Calcident’s tiny container can release anything from calcium to protect the teeth, to breath fresheners, or prescription drugs.An invention that could spur a revolution in the way drugs are given and an entirely new approach to how breath is freshened, owes its origins to an Israeli dentist looking for a way to prevent cavities.

Dr. Erella Pines developed a tiny container that could be attached to the teeth to provide a continuous supply of a calcium formulation that would dissolve into the saliva and circulate among the teeth, protecting them from damage.

Collaborating with Dr. Yoram Sela, a specialist in the sustained release of medications, Dr. Pines carried out a study in which they were able to show that the disposable container could significantly increase the amount of cavity-preventing calcium in the mouth.

To commercialize their patented invention, Calcident was founded. After discussions with pharmaceutical industry experts, they soon realized that they were on to something much bigger than dental care.

“There is a huge need in the pharmaceutical industry to help people who need to take medications many times a day,” says Amnon Engelberg, who serves as CEO of Calcident.

Together with Engelberg, the Calcident inventors decided to apply the device to the slow-release delivery of pharmaceuticals. They focused first on improving the way that AIDS and cancer patients receive a drug to alleviate the severe mouth sores caused by AIDS or chemotherapy.

The current approach is to give the patients the drug, known as Clotrimazole, which sells for over $600 million a year, in medicated lozenges five times a day.

“Instead of having to constantly take the medicated lozenges throughout the day, they will simply insert the Calcident disposable container once a day,” Engelberg tells ISRAEL21c.

The Calcident container discharges a special slow-release formulation of Clotrimazole at desired levels during a 24-hour period.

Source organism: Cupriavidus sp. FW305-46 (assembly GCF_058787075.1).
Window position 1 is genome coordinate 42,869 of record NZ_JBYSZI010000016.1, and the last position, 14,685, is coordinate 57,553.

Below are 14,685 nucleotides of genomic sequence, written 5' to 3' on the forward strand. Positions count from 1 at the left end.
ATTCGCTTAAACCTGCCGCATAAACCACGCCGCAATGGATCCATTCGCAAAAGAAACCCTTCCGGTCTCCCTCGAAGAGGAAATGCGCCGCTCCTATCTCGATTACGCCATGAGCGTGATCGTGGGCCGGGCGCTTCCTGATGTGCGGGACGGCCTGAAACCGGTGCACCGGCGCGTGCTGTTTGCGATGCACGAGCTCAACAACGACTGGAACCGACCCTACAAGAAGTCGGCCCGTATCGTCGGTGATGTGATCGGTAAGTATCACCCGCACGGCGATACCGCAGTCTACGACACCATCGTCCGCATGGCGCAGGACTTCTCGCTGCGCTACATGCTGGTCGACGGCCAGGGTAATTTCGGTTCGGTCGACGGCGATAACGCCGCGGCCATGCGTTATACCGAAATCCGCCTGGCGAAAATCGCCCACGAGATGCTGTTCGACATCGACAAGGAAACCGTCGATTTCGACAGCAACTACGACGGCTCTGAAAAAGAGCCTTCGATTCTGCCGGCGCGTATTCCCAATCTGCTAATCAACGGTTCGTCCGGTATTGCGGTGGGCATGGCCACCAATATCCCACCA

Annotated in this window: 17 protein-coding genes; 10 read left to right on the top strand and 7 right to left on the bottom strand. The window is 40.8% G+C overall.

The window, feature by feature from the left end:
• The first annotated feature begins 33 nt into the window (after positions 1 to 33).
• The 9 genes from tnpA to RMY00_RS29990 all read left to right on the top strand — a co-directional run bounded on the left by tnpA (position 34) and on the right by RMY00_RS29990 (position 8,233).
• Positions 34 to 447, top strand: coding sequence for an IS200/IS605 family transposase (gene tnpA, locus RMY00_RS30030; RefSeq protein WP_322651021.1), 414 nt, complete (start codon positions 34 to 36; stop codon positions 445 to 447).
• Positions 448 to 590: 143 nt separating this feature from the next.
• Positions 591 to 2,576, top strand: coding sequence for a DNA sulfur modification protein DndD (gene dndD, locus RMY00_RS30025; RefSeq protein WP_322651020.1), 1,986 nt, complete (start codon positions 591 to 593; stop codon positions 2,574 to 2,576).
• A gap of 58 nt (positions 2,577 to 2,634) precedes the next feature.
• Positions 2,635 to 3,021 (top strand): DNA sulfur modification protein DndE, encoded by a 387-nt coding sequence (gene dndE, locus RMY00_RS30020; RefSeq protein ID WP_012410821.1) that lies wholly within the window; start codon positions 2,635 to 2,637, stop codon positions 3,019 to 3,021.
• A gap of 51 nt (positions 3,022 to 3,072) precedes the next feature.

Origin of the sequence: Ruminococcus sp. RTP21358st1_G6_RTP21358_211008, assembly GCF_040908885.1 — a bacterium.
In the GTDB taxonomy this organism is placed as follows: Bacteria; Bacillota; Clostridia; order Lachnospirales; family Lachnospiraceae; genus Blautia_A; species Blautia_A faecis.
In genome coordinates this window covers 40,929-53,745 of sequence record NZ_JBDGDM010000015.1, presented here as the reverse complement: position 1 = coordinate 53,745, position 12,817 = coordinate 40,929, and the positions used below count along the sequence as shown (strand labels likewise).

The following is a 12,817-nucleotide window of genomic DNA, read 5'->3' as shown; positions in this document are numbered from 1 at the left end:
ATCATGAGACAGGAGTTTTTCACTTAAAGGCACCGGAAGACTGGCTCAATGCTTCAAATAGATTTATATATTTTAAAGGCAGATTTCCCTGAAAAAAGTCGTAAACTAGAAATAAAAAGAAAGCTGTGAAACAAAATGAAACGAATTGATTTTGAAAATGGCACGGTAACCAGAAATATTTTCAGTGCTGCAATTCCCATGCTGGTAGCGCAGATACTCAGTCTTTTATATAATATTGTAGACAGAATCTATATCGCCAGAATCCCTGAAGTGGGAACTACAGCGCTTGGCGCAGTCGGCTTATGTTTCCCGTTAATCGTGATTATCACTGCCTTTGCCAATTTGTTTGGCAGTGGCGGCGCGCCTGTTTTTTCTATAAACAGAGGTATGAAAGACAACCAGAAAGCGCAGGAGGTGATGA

Calcident has just received approval from the Israeli Ministry of Health to carry out a clinical study with patients at the Hadassah University Hospital in Jerusalem.

Engelberg points out that the company’s special formulation takes advantage of the fact that the body produces more than a liter and a half of saliva every day and uses the saliva as a natural distribution system. “There are numerous other drugs that are not effective because patients forget or have difficulties taking them so many times a day,” he explains.

Engelberg expects the company’s technology to be used to improve many existing medications and to take advantage of the fact that the Calcident container even makes it possible for patients to take drugs while asleep.

But using the container for prescription drugs may just be the tip of the iceberg.

“The container can easily be applied to the $5 billion American oral care market where there is a constant demand for new breath fresheners and other products,” says Engelberg who envisions a Calcident container that enables users to wake up with fresh breath.

Asked if consumers will find the container obtrusive, Engelberg replies that research by the company shows that users quickly get used to it. “After a short time they no longer feel its presence, as with orthodontic braces and dentures,” he explains.

So far Calcident has obtained funding from the Israeli Office of the Chief Scientist and private investors. Based in the Granot Business Incubator near Hadera, in the center of Israel, the company is currently embarking on a fund-raising campaign in the US and other countries in order to accelerate the product’s development and clinical testing.